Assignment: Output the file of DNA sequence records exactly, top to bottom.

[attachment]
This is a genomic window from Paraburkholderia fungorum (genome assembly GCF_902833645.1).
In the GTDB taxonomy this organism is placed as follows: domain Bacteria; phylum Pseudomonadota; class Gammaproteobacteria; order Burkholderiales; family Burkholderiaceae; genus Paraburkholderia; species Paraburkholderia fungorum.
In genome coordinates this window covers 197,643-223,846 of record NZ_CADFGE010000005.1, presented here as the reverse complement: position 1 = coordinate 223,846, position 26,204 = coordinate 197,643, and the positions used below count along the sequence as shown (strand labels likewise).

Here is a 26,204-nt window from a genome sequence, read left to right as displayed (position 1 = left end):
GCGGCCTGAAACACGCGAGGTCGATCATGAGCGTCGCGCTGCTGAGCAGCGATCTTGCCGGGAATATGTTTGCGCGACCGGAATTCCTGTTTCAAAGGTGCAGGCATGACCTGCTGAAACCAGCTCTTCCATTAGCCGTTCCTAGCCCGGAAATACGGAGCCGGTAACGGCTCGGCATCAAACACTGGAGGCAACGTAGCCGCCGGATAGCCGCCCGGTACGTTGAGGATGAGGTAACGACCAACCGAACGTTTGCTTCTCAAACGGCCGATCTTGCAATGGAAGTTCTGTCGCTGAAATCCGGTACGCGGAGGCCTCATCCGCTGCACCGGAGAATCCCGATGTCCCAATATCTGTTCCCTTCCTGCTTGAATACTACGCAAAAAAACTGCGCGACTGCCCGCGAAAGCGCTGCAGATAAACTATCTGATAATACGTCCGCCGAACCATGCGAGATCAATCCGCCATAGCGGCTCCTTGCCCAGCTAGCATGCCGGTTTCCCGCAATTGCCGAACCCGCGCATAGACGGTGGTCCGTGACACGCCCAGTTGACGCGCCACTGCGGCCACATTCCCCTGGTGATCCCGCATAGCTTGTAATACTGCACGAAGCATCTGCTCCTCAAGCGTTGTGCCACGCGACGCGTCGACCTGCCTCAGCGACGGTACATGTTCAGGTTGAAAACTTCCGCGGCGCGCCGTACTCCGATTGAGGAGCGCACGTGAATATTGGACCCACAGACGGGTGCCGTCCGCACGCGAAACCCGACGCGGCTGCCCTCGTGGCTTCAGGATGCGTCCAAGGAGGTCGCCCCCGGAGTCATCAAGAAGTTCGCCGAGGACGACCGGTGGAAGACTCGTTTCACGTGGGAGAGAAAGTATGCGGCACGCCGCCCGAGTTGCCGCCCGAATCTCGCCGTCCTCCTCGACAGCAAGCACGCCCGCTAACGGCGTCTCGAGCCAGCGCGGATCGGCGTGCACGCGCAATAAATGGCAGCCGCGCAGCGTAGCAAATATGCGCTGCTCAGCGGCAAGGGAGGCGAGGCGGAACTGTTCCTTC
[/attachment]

This is a genomic window from Paraburkholderia fungorum (genome assembly GCF_902833645.1).
In the GTDB taxonomy this organism is placed as follows: domain Bacteria; phylum Pseudomonadota; class Gammaproteobacteria; order Burkholderiales; family Burkholderiaceae; genus Paraburkholderia; species Paraburkholderia fungorum.
In genome coordinates this window covers 197,643-223,846 of record NZ_CADFGE010000005.1, presented here as the reverse complement: position 1 = coordinate 223,846, position 26,204 = coordinate 197,643, and the positions used below count along the sequence as shown (strand labels likewise).

Here is a 26,204-nt window from a genome sequence, read left to right as displayed (position 1 = left end):
GCGGCCTGAAACACGCGAGGTCGATCATGAGCGTCGCGCTGCTGAGCAGCGATCTTGCCGGGAATATGTTTGCGCGACCGGAATTCCTGTTTCAAAGGTGCAGGCATGACCTGCTGAAACCAGCTCTTCCATTAGCCGTTCCTAGCCCGGAAATACGGAGCCGGTAACGGCTCGGCATCAAACACTGGAGGCAACGTAGCCGCCGGATAGCCGCCCGGTACGTTGAGGATGAGGTAACGACCAACCGAACGTTTGCTTCTCAAACGGCCGATCTTGCAATGGAAGTTCTGTCGCTGAAATCCGGTACGCGGAGGCCTCATCCGCTGCACCGGAGAATCCCGATGTCCCAATATCTGTTCCCTTCCTGCTTGAATACTACGCAAAAAAACTGCGCGACTGCCCGCGAAAGCGCTGCAGATAAACTATCTGATAATACGTCCGCCGAACCATGCGAGATCAATCCGCCATAGCGGCTCCTTGCCCAGCTAGCATGCCGGTTTCCCGCAATTGCCGAACCCGCGCATAGACGGTGGTCCGTGACACGCCCAGTTGACGCGCCACTGCGGCCACATTCCCCTGGTGATCCCGCATAGCTTGTAATACTGCACGAAGCATCTGCTCCTCAAGCGTTGTGCCACGCGACGCGTCGACCTGCCTCAGCGACGGTACATGTTCAGGTTGAAAACTTCCGCGGCGCGCCGTACTCCGATTGAGGAGCGCACGTGAATATTGGACCCACAGACGGGTGCCGTCCGCACGCGAAACCCGACGCGGCTGCCCTCGTGGCTTCAGGATGCGTCCAAGGAGGTCGCCCCCGGAGTCATCAAGAAGTTCGCCGAGGACGACCGGTGGAAGACTCGTTTCACGTGGGAGAGAAAGTATGCGGCACGCCGCCCGAGTTGCCGCCCGAATCTCGCCGTCCTCCTCGACAGCAAGCACGCCCGCTAACGGCGTCTCGAGCCAGCGCGGATCGGCGTGCACGCGCAATAAATGGCAGCCGCGCAGCGTAGCAAATATGCGCTGCTCAGCGGCAAGGGAGGCGAGGCGGAACTGTTCCTTC